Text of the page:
U.S. President Joe Biden declared the "trans-Atlantic alliance is normally back again" Friday in a robust speech wanting to reestablish America as head of the West against what he called a worldwide assault on democracy.
The address to the gross annual Munich Security Conference -- held by video website link as a result of the COVID-19 pandemic -- dovetailed with German Chancellor Angela Merkel's welcoming of a return to "multilateralism" after the confrontational years of Biden's predecessor Donald Trump.
Making his first key international address on overseas policy since getting president in January, Biden explained classic U.S. allies should once again have confidence in Washington's leadership.
"I'm sending a crystal clear message to the universe: America is back again. The trans-Atlantic alliance is normally back," he explained from the White House.
"The United Says is set, determined to reengage with European countries, to talk to with you, earn back our location of trusted leadership," he said.
Biden, who earlier spoke to leaders from the G-7 golf club of wealthy democracies, said his administration was again stressing alliance building, as opposed to Trump's isolationist policies and abrasive treatment of U.S. partners.
"Our partnerships have endured and grown through the years because they're rooted on the richness of our shared democratic values. They're certainly not transactional. They're certainly not extractive," Biden said in clear reference to Trump's focus on redefining allies as economic rivals.
Collective strength, Biden stated, may be the only way to achieve success when a worldwide contest between democracy and autocracy is at an "inflection point."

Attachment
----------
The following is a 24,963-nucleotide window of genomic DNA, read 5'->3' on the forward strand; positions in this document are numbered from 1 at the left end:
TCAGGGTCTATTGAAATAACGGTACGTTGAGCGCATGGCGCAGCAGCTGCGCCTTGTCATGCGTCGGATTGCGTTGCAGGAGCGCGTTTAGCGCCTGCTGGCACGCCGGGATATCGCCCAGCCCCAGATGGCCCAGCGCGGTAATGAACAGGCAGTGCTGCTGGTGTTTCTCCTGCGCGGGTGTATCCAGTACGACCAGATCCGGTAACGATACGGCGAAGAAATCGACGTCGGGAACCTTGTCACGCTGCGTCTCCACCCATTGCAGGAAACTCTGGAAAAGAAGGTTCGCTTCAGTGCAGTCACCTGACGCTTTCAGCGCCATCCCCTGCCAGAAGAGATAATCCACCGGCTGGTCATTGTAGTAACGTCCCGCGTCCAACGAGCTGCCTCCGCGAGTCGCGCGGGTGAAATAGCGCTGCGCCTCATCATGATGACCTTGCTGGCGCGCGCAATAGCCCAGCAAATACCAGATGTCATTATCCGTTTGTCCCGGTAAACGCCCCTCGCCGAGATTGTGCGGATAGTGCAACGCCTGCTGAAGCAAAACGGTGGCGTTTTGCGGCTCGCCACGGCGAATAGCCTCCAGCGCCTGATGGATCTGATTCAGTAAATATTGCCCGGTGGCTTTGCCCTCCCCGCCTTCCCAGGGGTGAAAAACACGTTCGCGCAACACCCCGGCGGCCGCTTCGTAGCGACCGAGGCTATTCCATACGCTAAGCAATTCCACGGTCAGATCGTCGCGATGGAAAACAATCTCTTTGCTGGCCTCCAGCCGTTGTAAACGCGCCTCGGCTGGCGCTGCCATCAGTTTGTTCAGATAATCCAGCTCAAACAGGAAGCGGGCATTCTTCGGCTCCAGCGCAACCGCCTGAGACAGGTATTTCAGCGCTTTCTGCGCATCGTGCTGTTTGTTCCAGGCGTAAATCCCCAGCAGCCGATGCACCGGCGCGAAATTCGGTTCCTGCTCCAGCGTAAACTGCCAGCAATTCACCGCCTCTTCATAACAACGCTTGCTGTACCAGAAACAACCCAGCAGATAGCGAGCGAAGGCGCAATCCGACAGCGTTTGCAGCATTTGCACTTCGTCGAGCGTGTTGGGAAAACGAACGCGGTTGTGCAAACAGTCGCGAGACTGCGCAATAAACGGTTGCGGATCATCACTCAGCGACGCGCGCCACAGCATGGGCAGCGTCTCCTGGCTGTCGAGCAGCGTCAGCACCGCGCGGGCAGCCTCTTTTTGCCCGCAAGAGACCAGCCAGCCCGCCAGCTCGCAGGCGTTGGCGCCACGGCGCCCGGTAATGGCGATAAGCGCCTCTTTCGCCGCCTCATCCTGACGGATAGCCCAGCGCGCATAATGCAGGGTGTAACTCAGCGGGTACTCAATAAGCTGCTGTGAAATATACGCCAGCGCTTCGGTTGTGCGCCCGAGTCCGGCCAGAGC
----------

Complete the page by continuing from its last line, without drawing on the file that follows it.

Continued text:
"In too many places, including in European countries and america, democratic progress is under assault," Biden said.
"Historians will examine and write about this minute. It's an inflection level. And I consider with every ounce of my staying that democracy must prevail."
Biden said he had not been seeking a go back to "the rigid blocs of the Freezing War," insisting that the international network must work together on issues just like the coronavirus pandemic and climate change, even where deep disagreements exist on other concerns.
The return of the United States -- effective Friday -- to the Paris climate agreement was proof Washington's intentions, he said.
"We can no more delay or perhaps do the smallest amount to address climate modification," Biden stated, calling this a "global existential crisis."
But Biden delivered harsh warnings about the threats he explained are posed by Russia and China.
"The Kremlin attacks our democracies and weaponizes corruption to try and undermine our bodies of governance," he said. President Vladimir Putin "seeks to weaken the European task and our NATO alliance."
Again urging Western unity, Biden said, "it's so much easier for the Kremlin to bully and threaten individual says than to negotiate with a solid, closely united transatlantic community."
Similarly, U.S. companions should stand along against "the Chinese government's monetary abuses and coercion that undercut the foundations of the intercontinental monetary system," he said.
"Chinese companies ought to be held to the same normal" as U.S. and European corporations facing onerous limitations on their occurrence in China, he stated.
On Iran, Biden reiterated his pledge to come back to overseas negotiations with Tehran over its nuclear course, but said "we should address Iran's destabilizing actions over the Middle East."
Biden's pivot is getting good reviews in Europe.
Speaking to reporters after the previous G-7 virtual summit, Germany's Merkel said "it is clear that multilateralism might once again have a more powerful chance."
"Specifically multilateralism is boosted through the modification in the U.S. federal government -- the Biden administration has already demonstrated this using its primary decisions" on returning to the Paris climate accord as well as lending support once more to the World Well being Organization, she said.
She also echoed Biden's warning about Russia, telling the Munich conference "it is rather important that we create a transatlantic policy toward Russia."